A second line in American Constitutional Law is not to everyone’s taste, but I find its tartness and hardness, like that of a green apple, bracing. The tone of the line, in these great and treacly times, comes as a chock, almost as if from a place we no longer recognize, though it was perfectly matter of fact. It is Oliver Wendell Holmes in Buck v. Bell (1927), a case challenging the constitutionality of a state law, according to which repeat criminal offenders of low I.Q. could be subject to forced sterilization. Holmes declared, in a way that some find horrifying, and others do not, that “three generations of imbeciles are enough.”
A third line that I like, one that I find always useful – though I admit that it is hard to better “three generations of imbeciles are enough” for sheer, everyday usefulnesss – is a line by Mr. Justice Jackson, in a dissent in Terminiello v. City of Chicago (1949). This was a case about a rabble-rouser named Terminiello, who claimed to be a Catholic priest (of the Father Coughlin or Father Feeney excommunicable variety), and gave a speech against his predictable enemies — “Communistic Zionist Jews, FDR, Queen Eleanor (Roosevelt),” with Eleanor Roosevelt being described as “one of the world’s communists.”
In the Terminiello case, protesters demonstrated against him, there was violence, and Terminiello was charged with disorderly conduct. At the trial, the judge told the jury that Terminiello could be found guilty if that jury concluded that his speech was sufficiently and deliberately inflammatory so as to cause the unrest.
He was convicted and his lawyers appealed. In a 5-4 decision the Supreme Court ruled for Terminiello, claiming the judge had infringed on the defendant’s right of free speech. The case appears when students study the “fighting words” exception to freedom-of-speech guarantees.
Mr. Justice Jackson dissented. He was not against the expression of wildly unpopular views and knew perfectly well that they needed to be protected, but he said that Terminiello’s speech, his agitprop, had gone beyond the bounds of protected speech and the state had a right to prosecute him. He ended his dissent with these words: “There is danger that, if the court does not temper its doctrinaire logic with a little practical wisdom, it will convert the constitutional Bill of Rights into a suicide pact.”
Now Mr. Justice Jackson, Robert Jackson, had before being appointed to the Supreme Court, and just a few years before the Terminiello case been a judge at the Nuremberg War Crimes Trials. He had seen, up close, what extreme moral disorder brought about, and he had seen the ineffective response of the democratic West, and even of those within Germany, whose response had been insufficient until it was too late. He was against the “doctrinaire logic” untempered by “practical wisdom” that he felt five of the judges in the particular circumstances of the Terminiello case had exhibited.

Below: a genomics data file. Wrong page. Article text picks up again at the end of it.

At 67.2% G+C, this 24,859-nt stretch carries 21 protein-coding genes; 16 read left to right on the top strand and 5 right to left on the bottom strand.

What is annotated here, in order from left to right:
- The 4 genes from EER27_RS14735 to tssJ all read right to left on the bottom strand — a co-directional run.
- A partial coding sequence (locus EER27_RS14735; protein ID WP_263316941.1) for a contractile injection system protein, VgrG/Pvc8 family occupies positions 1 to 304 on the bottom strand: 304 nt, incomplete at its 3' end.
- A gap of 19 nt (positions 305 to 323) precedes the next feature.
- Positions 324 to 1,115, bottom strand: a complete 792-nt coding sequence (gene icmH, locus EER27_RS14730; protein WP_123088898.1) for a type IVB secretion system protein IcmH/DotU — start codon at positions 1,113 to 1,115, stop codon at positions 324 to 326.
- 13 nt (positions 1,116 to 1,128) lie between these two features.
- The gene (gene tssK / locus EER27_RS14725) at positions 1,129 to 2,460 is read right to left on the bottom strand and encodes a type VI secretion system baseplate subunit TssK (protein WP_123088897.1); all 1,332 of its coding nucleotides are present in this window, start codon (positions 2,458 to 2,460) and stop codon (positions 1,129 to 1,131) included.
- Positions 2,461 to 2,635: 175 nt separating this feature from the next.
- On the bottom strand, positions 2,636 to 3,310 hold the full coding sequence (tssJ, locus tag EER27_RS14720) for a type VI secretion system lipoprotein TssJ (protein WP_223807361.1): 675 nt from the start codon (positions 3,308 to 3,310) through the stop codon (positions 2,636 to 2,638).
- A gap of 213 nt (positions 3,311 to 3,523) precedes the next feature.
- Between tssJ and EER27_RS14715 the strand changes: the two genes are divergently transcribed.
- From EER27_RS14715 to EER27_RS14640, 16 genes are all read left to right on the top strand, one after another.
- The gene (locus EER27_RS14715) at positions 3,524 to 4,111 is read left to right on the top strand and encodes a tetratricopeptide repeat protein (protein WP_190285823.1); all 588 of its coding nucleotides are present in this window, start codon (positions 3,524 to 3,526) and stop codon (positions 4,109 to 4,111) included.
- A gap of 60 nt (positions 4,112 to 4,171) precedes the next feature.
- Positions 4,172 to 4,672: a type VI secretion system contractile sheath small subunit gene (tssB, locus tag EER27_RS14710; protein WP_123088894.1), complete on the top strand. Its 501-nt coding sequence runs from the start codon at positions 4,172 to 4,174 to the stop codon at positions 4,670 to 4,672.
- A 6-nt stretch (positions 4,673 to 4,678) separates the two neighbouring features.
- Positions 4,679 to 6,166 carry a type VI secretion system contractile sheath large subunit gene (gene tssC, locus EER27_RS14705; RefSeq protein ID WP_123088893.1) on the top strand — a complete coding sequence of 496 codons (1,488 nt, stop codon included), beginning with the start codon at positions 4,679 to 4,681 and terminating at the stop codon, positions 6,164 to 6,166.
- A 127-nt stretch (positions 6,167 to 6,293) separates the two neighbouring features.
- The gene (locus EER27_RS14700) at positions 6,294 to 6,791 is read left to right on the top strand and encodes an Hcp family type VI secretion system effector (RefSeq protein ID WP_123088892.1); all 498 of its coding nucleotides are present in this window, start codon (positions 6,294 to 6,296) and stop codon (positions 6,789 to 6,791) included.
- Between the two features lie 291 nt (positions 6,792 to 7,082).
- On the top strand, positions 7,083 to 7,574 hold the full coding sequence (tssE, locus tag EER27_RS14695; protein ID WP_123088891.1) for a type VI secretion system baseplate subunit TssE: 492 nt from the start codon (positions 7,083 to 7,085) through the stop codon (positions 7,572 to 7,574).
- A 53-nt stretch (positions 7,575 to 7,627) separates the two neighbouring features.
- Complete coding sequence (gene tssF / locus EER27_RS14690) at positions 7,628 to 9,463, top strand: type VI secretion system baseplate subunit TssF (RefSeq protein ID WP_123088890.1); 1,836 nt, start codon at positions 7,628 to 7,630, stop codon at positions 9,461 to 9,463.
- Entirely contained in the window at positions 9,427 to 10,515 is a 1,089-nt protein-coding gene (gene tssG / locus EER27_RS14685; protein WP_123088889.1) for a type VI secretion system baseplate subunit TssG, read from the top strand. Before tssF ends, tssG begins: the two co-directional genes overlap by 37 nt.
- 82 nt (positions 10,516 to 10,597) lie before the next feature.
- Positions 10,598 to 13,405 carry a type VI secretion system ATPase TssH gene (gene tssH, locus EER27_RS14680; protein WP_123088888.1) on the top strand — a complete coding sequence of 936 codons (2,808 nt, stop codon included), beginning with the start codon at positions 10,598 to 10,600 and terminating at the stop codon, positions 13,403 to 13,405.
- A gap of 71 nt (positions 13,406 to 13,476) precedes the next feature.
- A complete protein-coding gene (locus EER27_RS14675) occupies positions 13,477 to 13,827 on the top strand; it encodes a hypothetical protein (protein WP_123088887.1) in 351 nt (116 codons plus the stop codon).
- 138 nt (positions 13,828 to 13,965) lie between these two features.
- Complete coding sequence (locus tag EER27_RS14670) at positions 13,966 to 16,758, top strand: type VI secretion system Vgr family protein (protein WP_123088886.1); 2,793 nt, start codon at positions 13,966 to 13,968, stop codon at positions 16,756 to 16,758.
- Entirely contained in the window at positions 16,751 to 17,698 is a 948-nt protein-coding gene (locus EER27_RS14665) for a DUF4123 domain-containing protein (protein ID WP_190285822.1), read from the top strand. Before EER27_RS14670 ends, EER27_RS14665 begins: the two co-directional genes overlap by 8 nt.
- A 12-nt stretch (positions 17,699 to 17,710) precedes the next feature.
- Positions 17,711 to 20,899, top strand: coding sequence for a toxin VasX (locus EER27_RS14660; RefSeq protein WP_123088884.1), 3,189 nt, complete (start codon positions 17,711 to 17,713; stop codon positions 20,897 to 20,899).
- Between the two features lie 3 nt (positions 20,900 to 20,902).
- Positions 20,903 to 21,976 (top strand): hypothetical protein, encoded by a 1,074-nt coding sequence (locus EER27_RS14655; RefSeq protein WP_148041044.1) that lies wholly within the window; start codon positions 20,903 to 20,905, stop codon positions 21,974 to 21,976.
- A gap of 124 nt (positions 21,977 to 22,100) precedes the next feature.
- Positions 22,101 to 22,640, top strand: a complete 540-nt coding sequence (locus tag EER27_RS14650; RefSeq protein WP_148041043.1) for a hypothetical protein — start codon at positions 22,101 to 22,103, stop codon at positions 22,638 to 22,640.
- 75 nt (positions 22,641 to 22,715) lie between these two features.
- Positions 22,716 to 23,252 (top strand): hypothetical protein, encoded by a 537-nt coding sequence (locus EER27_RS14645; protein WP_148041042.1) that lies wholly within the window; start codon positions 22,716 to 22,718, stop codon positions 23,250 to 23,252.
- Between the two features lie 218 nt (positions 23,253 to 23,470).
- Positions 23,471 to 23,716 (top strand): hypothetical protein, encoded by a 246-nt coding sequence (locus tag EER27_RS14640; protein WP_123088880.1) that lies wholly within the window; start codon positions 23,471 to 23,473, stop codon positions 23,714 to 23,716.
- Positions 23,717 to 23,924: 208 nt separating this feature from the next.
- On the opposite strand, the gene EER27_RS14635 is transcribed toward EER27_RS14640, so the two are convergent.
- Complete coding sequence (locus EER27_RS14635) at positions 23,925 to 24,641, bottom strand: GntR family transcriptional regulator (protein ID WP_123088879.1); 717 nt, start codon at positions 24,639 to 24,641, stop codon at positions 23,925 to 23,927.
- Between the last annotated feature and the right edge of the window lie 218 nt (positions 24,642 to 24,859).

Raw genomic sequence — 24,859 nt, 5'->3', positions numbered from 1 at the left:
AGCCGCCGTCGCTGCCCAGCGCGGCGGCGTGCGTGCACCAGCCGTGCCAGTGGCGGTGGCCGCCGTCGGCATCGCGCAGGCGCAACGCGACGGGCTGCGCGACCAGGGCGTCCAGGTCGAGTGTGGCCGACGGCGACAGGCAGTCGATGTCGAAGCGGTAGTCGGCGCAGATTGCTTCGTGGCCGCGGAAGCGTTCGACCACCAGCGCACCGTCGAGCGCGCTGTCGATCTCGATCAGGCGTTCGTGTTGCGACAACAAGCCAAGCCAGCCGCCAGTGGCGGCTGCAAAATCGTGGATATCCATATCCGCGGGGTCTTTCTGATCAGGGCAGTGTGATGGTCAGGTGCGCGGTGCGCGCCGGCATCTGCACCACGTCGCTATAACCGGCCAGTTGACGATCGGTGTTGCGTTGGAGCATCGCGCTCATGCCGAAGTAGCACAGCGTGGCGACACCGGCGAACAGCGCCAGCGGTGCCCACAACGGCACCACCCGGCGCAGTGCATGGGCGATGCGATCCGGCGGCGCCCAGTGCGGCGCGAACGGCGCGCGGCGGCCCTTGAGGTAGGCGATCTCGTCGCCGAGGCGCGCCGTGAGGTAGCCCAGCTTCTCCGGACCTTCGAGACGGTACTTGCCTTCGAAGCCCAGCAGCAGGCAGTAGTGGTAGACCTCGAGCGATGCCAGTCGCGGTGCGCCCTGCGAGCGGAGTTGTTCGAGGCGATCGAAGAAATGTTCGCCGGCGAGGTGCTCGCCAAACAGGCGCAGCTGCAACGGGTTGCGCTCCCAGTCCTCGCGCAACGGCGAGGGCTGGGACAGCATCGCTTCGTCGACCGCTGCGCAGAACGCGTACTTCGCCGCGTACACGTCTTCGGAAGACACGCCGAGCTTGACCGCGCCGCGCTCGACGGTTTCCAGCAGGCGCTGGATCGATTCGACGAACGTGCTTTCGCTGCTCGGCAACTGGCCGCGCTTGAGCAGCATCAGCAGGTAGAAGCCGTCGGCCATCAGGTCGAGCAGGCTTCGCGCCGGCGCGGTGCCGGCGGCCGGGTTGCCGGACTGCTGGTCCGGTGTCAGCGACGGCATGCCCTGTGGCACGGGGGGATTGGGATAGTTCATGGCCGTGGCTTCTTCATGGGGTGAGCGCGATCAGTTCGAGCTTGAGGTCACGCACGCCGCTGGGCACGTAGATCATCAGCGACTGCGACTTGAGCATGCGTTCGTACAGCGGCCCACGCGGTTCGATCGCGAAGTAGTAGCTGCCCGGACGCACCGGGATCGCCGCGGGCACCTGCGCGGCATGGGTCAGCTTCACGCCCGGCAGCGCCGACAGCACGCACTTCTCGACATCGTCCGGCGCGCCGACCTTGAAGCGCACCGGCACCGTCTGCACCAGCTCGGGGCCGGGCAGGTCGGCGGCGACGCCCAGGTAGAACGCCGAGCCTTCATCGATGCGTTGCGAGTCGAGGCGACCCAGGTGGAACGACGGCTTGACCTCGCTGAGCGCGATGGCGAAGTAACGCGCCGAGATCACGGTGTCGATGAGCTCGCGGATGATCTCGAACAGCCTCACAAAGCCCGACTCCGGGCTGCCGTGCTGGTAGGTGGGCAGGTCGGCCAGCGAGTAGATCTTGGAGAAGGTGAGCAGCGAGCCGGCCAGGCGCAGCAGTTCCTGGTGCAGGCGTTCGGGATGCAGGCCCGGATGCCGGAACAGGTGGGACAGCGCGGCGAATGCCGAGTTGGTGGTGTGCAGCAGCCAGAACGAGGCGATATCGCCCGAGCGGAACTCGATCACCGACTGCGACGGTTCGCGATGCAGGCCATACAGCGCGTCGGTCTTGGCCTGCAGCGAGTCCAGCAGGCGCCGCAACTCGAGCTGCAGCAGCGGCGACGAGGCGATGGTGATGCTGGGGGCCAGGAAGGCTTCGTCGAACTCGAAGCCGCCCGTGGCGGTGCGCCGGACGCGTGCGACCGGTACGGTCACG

And that phrase – “The Constitution is not a suicide pact” – has been a favorite of mine for years. And perhaps it will be yours, too. People have to be reminded that none of the freedoms that the First Amendment is absolute, that always and everywhere “practical wisdom” needs to temper the “doctrinaire.” It is an Article of Faith, apparently, for the Obama Administration that treating Muslim terrorists not as war combatants but as ordinary criminals, and even subjecting the people of New York to what will be a hideous circus, the trial of those connected to the 9/11 attacks, like Khaled Sheikh Mohammed, will be True To Our Values and Also A Teaching Moment. No, it will be true not to “our values” – the values, say, of a more intelligent America, the America represented by John Marshall, Oliver Wendell Holmes, and Robert Jackson, but also Slade Gorton and Michael Mukasey. It will be true to the “values” of the Obama Administration, filled with those who leave burnt offerings on the altar of the Idols of the Age.
Now one of the things Umar Farouk Abdulmutallab was “singing like a canary” about, apparently, were the names, and the training, and the plans, of other terrorists-in-posse in Yemen. Surely it would have been good to find out as much as he was wiling to say, without a lawyer and without that “right to remain silent” business applied to a terrorist. For he is part of a gigantic, and never-ending, war – Jihad through violence, through qitaal and terrorism – not merely a criminal who may have committed a crime, or a few crimes. John Brennan’s insistence that in the “plea bargain” we will learn — oh, learn all kinds of things, receive a treasure-trove of information that we could not possibly have received had we not given Umar Farouk Abdulmuttallab a lawyer, and had that lawyer told him to promptly shut up — may be put to the test.
What test? Well, if we do not acquire, in that plea-bargaining in which John Brennan places so much faith, the information that we might have acquired had Umar Farouk Etc. not had a lawyer, and simply had continued to “sing like a canary,” it is possible that one or two or more of those terrorists-in-training about whom the American government might have found out, but now will not find out, will someday try to kill more Americans, on land, or sea, or air. And if that terrorist, or if those terrorists, about whom we might have known, had such people as Slade Gorton and Michael Mukasey or Mr. Justice Jackson or Mr.Justice Holmes have been in power, manage or manages to kill Americans as a result of the insensate lack of practical wisdom on the part of high officials in the Obama administration, then they will have made another sort of burnt offering to the Idols of the Age. This burnt offering will consist of the bodies of Americans who did not have to die, whose deaths might have been prevented, had other people, with deeper understandings of the world, have been in charge of protecting and instructing us. And what will the pollyannas in power then say to explain themselves?